Better by degrees than some might think

In Quadrant‘s June edition, Peter Coleman and Keith Windschuttle each lamented the decline of our universities, diminished to propaganda mills and indoctrination factories. More than that, both essays perceived a defilement of the plinth where truth was once revered, a chimera of relativism and fashion now taking in its place.

Don Aitkin, who includes among his other accomplishments a stint as Canberra University’s vice-chancellor and a further turn as vice-president of the Australian Vice-Chancellors Committee, begs gently to differ and has put up a few thoughts at Opinion Online:

I’m not able to say what today’s liberal arts students are taught, or what they’re expected to know, or how much they already know through their schooling, the web and all other forms of communication, and you’d need a comprehensive survey to be sure…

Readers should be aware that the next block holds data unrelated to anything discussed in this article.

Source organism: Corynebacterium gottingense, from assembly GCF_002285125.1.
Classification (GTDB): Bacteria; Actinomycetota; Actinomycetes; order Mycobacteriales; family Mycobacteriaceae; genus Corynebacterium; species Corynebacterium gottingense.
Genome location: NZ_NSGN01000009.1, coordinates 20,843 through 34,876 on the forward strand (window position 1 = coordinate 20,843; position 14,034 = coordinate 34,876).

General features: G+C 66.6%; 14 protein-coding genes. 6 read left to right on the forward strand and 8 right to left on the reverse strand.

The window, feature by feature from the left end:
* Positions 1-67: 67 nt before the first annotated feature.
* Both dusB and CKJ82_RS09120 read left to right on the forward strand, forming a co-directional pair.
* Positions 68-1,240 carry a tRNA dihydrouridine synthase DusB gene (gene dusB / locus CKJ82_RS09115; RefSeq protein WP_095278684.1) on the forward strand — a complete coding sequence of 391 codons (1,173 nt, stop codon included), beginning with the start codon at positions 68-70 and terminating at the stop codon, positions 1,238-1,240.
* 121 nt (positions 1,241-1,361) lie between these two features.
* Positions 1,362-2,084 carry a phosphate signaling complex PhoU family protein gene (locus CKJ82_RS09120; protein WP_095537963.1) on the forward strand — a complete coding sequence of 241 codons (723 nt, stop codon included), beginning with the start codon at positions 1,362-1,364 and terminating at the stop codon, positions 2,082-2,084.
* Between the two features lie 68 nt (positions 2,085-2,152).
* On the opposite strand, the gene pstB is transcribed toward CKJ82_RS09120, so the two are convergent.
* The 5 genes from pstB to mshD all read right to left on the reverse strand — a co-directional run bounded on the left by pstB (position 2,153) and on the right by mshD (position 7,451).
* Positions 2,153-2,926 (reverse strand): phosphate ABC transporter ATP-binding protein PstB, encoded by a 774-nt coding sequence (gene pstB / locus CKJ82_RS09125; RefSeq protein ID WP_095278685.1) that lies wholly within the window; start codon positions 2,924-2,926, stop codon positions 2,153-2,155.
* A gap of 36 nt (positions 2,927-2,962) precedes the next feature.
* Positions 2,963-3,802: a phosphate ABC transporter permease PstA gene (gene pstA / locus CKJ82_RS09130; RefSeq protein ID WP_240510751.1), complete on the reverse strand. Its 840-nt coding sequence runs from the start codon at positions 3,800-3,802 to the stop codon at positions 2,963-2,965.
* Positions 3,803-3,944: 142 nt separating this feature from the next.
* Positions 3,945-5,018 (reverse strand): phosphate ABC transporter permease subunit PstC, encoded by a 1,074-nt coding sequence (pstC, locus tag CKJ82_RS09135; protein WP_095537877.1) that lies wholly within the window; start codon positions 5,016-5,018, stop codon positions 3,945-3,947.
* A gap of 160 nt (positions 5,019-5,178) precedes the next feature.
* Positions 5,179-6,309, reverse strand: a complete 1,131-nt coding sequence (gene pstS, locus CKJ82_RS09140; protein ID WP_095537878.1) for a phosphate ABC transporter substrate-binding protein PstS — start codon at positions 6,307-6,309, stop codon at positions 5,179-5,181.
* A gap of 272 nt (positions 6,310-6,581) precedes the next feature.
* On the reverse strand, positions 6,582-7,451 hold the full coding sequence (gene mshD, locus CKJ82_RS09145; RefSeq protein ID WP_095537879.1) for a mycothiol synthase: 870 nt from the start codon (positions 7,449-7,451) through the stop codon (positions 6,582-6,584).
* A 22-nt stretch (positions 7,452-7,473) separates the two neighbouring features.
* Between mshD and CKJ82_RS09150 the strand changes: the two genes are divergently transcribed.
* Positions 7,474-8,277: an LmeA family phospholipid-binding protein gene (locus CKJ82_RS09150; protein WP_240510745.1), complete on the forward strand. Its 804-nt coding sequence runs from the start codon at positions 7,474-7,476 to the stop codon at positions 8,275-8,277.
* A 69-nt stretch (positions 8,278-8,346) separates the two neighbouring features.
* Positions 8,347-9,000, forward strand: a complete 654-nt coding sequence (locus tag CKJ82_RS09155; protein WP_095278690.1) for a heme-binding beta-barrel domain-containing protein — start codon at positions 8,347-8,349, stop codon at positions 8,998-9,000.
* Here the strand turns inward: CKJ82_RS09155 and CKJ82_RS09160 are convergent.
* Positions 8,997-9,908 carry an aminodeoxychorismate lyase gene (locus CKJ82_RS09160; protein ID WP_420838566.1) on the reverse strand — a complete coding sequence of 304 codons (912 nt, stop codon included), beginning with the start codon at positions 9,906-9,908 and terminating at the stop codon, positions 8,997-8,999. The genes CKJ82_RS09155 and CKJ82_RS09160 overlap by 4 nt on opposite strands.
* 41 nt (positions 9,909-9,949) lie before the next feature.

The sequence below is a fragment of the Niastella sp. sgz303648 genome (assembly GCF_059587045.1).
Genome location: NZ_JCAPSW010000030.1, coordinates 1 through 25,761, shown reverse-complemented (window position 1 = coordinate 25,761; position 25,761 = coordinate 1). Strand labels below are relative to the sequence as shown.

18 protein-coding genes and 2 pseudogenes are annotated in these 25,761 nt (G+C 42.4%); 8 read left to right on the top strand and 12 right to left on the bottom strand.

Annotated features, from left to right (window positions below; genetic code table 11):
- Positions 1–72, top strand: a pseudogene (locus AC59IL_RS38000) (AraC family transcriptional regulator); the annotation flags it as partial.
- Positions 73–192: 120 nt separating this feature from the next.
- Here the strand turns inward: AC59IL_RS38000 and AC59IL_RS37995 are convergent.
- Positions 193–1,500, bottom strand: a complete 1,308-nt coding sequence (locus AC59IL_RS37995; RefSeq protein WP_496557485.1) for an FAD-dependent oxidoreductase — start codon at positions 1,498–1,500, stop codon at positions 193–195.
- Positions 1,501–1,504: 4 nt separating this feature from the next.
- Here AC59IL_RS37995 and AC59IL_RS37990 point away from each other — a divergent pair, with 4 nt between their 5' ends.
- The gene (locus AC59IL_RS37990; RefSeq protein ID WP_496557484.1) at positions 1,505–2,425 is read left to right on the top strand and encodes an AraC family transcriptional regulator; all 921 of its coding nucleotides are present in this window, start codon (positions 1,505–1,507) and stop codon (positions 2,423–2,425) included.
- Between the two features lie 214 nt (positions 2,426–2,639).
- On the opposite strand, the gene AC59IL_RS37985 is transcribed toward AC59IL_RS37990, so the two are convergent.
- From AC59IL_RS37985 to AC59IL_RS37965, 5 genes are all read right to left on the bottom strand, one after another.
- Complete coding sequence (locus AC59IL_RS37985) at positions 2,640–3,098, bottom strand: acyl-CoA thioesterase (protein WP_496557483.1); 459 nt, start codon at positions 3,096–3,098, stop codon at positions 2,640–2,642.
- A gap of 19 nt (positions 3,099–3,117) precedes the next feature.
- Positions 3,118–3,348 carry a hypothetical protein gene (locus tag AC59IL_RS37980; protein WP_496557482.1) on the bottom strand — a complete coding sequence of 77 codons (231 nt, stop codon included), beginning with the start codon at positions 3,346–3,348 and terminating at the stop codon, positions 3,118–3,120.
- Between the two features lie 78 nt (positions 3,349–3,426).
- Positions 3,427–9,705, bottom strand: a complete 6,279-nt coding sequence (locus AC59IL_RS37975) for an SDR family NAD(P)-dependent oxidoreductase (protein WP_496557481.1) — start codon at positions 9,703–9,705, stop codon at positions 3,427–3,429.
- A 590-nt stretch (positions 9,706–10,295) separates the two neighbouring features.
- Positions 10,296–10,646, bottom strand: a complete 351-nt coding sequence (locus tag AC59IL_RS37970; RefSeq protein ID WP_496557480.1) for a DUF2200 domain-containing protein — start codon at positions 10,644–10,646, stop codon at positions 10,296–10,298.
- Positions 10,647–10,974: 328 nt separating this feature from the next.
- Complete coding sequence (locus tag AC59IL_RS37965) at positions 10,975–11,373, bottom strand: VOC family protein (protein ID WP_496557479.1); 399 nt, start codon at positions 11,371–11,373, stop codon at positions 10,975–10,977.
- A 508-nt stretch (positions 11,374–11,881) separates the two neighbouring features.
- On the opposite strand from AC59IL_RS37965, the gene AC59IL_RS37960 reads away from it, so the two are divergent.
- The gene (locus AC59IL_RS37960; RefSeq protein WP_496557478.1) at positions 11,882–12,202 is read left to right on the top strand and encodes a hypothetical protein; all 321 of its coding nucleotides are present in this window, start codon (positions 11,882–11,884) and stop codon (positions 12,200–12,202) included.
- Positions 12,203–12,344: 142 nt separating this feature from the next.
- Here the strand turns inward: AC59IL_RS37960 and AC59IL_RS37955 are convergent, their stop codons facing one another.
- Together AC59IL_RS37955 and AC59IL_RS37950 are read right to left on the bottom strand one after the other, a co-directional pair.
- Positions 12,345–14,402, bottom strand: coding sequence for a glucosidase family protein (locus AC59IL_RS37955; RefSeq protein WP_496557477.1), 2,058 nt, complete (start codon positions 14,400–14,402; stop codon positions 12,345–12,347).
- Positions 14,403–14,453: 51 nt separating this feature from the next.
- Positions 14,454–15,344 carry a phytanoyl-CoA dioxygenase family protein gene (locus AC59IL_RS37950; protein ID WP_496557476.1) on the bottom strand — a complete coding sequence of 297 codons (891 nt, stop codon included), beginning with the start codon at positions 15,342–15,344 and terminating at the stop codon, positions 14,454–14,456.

…Looking back, my teachers at the University of New England were humanists rather than religious, left-liberals rather than socialists and, since most of them were returned servicemen, grateful to be alive and at work in a university. I learned about Marx and Engels in Economic History, and when I read English literature of the 19th century I did not learn that the industrial wastelands drawn by Dickens were the product of a capitalist system that would be replaced in time by socialism and then communism. Maybe that is what happens today.

Windschuttle’s essay can be read here, and Coleman’s take on the same subject is here.

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